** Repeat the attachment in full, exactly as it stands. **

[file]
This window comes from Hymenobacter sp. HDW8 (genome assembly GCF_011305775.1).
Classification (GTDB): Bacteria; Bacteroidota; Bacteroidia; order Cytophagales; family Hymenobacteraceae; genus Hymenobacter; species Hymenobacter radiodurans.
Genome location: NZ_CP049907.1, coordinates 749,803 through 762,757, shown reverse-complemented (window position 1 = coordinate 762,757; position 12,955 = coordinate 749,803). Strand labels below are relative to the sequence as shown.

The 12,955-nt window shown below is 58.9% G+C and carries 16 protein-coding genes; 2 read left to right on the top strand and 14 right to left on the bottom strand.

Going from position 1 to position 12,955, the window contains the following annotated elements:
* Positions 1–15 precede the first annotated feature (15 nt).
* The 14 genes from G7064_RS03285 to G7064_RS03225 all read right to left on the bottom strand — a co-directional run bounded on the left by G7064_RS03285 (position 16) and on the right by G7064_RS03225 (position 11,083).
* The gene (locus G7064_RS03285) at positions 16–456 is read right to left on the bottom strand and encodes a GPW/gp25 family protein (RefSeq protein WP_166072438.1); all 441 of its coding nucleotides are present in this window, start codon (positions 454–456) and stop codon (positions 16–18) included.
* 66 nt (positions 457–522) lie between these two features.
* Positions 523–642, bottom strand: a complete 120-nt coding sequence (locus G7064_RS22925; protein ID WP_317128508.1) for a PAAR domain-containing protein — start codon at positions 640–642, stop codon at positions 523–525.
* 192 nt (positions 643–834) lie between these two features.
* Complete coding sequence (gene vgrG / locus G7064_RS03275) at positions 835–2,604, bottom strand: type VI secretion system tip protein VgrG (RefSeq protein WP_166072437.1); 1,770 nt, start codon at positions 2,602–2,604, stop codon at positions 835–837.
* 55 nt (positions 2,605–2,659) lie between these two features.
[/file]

This window comes from Hymenobacter sp. HDW8 (genome assembly GCF_011305775.1).
Classification (GTDB): Bacteria; Bacteroidota; Bacteroidia; order Cytophagales; family Hymenobacteraceae; genus Hymenobacter; species Hymenobacter radiodurans.
Genome location: NZ_CP049907.1, coordinates 749,803 through 762,757, shown reverse-complemented (window position 1 = coordinate 762,757; position 12,955 = coordinate 749,803). Strand labels below are relative to the sequence as shown.

The 12,955-nt window shown below is 58.9% G+C and carries 16 protein-coding genes; 2 read left to right on the top strand and 14 right to left on the bottom strand.

Going from position 1 to position 12,955, the window contains the following annotated elements:
* Positions 1–15 precede the first annotated feature (15 nt).
* The 14 genes from G7064_RS03285 to G7064_RS03225 all read right to left on the bottom strand — a co-directional run bounded on the left by G7064_RS03285 (position 16) and on the right by G7064_RS03225 (position 11,083).
* The gene (locus G7064_RS03285) at positions 16–456 is read right to left on the bottom strand and encodes a GPW/gp25 family protein (RefSeq protein WP_166072438.1); all 441 of its coding nucleotides are present in this window, start codon (positions 454–456) and stop codon (positions 16–18) included.
* 66 nt (positions 457–522) lie between these two features.
* Positions 523–642, bottom strand: a complete 120-nt coding sequence (locus G7064_RS22925; protein ID WP_317128508.1) for a PAAR domain-containing protein — start codon at positions 640–642, stop codon at positions 523–525.
* 192 nt (positions 643–834) lie between these two features.
* Complete coding sequence (gene vgrG / locus G7064_RS03275) at positions 835–2,604, bottom strand: type VI secretion system tip protein VgrG (RefSeq protein WP_166072437.1); 1,770 nt, start codon at positions 2,602–2,604, stop codon at positions 835–837.
* 55 nt (positions 2,605–2,659) lie between these two features.